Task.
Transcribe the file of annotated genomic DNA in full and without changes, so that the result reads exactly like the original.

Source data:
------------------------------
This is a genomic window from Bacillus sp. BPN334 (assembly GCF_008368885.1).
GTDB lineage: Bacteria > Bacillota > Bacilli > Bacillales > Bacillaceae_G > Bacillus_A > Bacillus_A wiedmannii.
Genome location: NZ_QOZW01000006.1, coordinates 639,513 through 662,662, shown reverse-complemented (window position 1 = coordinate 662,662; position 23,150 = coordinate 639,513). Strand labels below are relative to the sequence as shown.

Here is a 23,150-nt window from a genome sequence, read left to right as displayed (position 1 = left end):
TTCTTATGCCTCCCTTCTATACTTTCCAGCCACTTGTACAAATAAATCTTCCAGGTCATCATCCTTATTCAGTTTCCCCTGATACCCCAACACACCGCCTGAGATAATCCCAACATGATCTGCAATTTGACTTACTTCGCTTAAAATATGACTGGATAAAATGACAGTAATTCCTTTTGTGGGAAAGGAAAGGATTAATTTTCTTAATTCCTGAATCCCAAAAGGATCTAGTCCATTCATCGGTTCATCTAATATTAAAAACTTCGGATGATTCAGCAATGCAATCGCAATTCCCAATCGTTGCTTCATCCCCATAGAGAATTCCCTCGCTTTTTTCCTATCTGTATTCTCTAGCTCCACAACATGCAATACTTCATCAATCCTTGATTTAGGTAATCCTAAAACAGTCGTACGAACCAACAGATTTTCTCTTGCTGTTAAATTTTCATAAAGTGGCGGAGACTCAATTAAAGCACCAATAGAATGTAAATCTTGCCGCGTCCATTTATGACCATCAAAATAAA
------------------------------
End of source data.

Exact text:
This is a genomic window from Bacillus sp. BPN334 (assembly GCF_008368885.1).
GTDB lineage: Bacteria > Bacillota > Bacilli > Bacillales > Bacillaceae_G > Bacillus_A > Bacillus_A wiedmannii.
Genome location: NZ_QOZW01000006.1, coordinates 639,513 through 662,662, shown reverse-complemented (window position 1 = coordinate 662,662; position 23,150 = coordinate 639,513). Strand labels below are relative to the sequence as shown.

Here is a 23,150-nt window from a genome sequence, read left to right as displayed (position 1 = left end):
TTCTTATGCCTCCCTTCTATACTTTCCAGCCACTTGTACAAATAAATCTTCCAGGTCATCATCCTTATTCAGTTTCCCCTGATACCCCAACACACCGCCTGAGATAATCCCAACATGATCTGCAATTTGACTTACTTCGCTTAAAATATGACTGGATAAAATGACAGTAATTCCTTTTGTGGGAAAGGAAAGGATTAATTTTCTTAATTCCTGAATCCCAAAAGGATCTAGTCCATTCATCGGTTCATCTAATATTAAAAACTTCGGATGATTCAGCAATGCAATCGCAATTCCCAATCGTTGCTTCATCCCCATAGAGAATTCCCTCGCTTTTTTCCTATCTGTATTCTCTAGCTCCACAACATGCAATACTTCATCAATCCTTGATTTAGGTAATCCTAAAACAGTCGTACGAACCAACAGATTTTCTCTTGCTGTTAAATTTTCATAAAGTGGCGGAGACTCAATTAAAGCACCAATAGAATGTAAATCTTGCCGCGTCCATTTATGACCATCAAAATAAA